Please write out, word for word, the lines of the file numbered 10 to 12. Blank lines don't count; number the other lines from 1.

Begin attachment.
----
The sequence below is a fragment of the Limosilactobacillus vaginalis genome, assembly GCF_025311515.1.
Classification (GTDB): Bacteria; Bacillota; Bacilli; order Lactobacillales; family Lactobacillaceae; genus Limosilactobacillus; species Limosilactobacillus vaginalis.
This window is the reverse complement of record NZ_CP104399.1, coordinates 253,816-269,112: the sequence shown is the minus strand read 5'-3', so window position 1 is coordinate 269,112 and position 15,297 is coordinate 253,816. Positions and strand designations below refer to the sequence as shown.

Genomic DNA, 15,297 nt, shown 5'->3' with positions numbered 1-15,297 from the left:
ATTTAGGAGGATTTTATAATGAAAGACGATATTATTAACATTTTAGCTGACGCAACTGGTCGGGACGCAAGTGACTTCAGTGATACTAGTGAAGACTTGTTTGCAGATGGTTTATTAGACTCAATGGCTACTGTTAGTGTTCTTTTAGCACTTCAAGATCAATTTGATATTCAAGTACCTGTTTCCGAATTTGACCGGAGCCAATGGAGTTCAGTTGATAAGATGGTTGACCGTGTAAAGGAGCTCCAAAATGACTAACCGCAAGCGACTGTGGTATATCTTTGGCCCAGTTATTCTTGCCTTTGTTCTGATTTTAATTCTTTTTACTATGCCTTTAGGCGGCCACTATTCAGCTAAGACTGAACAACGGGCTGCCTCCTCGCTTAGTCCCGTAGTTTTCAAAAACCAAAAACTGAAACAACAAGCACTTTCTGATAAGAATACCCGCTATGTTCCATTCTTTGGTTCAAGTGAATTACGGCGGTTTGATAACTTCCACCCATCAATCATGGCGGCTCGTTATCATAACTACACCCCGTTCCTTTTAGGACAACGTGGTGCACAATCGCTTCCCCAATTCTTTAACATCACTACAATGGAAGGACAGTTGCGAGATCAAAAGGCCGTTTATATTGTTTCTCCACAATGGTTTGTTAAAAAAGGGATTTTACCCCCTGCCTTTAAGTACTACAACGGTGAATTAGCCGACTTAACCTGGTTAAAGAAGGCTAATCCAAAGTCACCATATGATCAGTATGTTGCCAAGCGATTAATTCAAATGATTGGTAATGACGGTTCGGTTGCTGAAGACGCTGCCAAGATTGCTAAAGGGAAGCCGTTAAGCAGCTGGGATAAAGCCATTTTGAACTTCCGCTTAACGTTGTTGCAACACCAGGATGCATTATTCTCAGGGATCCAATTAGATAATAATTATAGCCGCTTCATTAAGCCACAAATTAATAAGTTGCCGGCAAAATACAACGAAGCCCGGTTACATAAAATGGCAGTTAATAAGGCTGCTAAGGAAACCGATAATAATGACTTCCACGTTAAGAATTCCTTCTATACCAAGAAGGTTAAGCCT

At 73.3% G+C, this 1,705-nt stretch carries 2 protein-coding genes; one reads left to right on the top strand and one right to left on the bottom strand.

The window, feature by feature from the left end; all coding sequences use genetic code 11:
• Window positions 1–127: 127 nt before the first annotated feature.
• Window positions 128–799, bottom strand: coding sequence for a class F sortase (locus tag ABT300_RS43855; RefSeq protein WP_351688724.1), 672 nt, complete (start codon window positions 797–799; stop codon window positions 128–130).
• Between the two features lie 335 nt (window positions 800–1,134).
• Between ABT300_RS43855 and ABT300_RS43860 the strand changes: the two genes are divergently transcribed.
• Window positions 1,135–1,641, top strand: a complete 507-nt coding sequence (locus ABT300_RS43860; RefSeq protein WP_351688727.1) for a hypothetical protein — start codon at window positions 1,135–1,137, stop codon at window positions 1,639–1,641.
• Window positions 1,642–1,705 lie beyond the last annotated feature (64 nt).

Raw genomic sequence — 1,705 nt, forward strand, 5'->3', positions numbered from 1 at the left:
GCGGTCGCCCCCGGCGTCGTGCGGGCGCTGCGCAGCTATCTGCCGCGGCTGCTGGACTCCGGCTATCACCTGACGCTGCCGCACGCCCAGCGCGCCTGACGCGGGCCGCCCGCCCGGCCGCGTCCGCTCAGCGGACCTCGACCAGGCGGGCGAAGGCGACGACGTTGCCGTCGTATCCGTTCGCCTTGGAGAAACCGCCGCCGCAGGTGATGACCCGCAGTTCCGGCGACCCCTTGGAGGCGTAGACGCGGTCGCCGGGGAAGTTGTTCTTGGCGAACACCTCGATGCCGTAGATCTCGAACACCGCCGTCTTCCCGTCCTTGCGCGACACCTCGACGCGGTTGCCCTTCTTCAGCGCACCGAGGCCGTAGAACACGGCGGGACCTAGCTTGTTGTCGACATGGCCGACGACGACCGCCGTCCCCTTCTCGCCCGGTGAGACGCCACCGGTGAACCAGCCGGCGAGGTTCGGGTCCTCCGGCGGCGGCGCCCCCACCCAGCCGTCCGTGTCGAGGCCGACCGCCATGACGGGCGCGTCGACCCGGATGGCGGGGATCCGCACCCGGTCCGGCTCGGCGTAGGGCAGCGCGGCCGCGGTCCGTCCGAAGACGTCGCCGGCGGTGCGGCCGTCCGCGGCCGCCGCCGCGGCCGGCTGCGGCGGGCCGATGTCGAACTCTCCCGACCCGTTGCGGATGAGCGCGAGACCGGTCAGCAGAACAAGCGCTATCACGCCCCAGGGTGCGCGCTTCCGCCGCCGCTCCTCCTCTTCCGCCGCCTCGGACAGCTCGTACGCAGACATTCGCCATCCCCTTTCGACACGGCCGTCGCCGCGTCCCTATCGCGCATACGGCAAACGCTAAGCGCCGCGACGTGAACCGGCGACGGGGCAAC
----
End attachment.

• Between the two features lie 335 nt (window positions 800–1,134).
• Between ABT300_RS43855 and ABT300_RS43860 the strand changes: the two genes are divergently transcribed.
• Window positions 1,135–1,641, top strand: a complete 507-nt coding sequence (locus ABT300_RS43860; RefSeq protein WP_351688727.1) for a hypothetical protein — start codon at window positions 1,135–1,137, stop codon at window positions 1,639–1,641.